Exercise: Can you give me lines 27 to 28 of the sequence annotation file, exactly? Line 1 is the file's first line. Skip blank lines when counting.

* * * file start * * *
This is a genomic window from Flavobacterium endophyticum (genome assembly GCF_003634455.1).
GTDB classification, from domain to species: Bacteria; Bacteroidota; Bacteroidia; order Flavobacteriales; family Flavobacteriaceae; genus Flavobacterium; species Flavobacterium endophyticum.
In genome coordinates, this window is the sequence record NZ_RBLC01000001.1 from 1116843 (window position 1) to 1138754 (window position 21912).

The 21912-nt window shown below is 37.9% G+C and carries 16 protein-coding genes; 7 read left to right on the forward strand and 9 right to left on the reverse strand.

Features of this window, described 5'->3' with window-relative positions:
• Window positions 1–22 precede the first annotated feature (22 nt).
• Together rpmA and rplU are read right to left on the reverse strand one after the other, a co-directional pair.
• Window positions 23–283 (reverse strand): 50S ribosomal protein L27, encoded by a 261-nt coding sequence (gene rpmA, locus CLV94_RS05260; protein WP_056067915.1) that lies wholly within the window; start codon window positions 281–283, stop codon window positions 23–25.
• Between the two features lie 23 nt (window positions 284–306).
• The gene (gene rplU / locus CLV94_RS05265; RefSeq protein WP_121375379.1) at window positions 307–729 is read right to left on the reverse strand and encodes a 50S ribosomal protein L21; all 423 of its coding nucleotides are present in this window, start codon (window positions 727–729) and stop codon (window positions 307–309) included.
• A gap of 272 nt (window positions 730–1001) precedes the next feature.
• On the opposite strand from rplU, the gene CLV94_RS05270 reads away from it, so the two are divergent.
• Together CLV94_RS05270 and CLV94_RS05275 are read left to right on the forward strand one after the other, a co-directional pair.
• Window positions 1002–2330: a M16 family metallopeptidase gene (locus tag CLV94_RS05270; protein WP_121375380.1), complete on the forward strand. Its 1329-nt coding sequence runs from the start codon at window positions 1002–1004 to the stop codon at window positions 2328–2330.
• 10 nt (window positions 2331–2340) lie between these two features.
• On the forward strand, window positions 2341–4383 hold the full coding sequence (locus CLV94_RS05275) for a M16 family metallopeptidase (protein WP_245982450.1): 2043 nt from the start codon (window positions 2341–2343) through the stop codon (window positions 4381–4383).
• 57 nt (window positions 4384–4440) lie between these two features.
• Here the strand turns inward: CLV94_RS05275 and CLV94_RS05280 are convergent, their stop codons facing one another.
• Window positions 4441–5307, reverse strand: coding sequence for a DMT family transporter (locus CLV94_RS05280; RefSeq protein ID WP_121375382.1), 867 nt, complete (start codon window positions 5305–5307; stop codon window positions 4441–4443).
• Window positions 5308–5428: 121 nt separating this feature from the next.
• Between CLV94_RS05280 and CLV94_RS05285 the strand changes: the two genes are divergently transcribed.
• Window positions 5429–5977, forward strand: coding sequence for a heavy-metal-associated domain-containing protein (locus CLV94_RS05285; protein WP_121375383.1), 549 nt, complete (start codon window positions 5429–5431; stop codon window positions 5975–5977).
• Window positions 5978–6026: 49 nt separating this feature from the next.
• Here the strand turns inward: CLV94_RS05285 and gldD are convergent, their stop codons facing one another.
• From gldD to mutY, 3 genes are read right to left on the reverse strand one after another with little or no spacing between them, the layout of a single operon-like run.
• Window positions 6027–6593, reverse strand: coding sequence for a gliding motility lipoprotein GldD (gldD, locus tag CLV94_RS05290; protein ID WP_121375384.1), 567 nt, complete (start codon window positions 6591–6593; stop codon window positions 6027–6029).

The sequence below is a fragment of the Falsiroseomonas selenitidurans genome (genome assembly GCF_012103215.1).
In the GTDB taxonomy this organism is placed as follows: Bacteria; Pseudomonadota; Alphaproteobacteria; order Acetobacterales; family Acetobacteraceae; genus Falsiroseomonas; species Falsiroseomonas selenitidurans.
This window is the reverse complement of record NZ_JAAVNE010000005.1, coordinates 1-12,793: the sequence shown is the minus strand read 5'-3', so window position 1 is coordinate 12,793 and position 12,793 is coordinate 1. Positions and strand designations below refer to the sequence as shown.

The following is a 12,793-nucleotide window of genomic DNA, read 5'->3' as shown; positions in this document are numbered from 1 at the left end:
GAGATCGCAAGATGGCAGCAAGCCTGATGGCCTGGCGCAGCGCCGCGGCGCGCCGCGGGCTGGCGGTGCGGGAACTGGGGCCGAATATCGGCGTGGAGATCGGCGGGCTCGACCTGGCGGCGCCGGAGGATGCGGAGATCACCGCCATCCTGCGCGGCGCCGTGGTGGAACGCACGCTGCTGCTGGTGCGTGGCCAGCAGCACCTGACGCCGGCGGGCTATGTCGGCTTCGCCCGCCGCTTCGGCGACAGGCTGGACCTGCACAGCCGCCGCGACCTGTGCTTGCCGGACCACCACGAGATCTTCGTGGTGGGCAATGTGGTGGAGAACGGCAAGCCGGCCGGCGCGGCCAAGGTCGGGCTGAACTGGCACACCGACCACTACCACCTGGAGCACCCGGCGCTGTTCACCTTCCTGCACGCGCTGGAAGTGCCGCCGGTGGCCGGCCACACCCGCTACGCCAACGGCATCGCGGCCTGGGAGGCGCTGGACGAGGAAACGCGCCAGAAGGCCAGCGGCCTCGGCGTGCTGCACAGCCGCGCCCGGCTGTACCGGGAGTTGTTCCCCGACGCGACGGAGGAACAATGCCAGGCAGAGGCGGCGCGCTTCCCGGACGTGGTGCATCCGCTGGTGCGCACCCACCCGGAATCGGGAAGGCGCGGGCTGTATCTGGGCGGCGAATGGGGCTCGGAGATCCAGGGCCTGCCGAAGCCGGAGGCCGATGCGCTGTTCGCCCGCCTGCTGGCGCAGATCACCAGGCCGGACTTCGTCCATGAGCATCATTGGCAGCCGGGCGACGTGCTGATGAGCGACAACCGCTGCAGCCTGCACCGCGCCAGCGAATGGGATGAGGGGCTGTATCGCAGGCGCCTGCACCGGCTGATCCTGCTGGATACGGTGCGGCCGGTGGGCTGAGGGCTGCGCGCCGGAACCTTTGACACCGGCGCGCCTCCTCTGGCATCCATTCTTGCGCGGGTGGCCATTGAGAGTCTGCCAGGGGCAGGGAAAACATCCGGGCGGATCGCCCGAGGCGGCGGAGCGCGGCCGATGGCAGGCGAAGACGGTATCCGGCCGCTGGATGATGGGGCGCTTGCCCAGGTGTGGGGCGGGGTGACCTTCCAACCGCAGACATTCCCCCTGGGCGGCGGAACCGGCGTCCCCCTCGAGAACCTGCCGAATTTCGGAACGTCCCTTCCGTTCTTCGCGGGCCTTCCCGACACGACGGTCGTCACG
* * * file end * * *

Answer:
The sequence below is a fragment of the Falsiroseomonas selenitidurans genome (genome assembly GCF_012103215.1).
In the GTDB taxonomy this organism is placed as follows: Bacteria; Pseudomonadota; Alphaproteobacteria; order Acetobacterales; family Acetobacteraceae; genus Falsiroseomonas; species Falsiroseomonas selenitidurans.